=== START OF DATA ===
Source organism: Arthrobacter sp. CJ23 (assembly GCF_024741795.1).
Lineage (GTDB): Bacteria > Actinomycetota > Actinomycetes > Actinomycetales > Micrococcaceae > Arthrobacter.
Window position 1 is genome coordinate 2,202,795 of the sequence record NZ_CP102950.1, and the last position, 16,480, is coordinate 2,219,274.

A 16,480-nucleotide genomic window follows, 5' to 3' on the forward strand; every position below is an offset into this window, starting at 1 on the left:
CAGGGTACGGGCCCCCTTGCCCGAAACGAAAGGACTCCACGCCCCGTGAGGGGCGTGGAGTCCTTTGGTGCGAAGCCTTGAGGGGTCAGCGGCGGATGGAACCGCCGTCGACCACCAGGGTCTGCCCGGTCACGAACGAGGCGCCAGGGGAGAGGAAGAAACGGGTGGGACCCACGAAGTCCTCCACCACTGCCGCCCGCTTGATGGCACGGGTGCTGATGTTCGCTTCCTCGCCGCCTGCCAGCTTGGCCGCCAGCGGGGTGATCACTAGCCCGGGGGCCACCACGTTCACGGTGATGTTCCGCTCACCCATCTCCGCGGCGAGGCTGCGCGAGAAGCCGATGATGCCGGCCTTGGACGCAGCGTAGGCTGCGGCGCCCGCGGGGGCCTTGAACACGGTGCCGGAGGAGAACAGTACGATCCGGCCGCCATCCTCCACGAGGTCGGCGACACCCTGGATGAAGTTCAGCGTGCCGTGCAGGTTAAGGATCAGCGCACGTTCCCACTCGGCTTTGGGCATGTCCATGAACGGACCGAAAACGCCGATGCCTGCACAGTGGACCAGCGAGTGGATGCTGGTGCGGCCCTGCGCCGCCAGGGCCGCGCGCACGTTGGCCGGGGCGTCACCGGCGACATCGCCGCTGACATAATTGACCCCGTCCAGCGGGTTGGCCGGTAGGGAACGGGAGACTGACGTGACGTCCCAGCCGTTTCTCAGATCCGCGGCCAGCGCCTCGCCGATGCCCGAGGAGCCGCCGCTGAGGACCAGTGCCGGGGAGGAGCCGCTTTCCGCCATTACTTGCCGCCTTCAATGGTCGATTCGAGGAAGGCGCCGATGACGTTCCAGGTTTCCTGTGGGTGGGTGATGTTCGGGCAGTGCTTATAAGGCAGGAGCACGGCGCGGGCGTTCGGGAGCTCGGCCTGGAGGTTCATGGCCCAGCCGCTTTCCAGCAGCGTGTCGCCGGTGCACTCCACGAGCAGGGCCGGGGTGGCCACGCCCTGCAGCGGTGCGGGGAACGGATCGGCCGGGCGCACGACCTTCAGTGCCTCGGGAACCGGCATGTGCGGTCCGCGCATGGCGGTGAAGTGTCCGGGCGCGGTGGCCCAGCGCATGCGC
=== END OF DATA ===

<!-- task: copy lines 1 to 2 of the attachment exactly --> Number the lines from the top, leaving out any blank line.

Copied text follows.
Source organism: Arthrobacter sp. CJ23 (assembly GCF_024741795.1).
Lineage (GTDB): Bacteria > Actinomycetota > Actinomycetes > Actinomycetales > Micrococcaceae > Arthrobacter.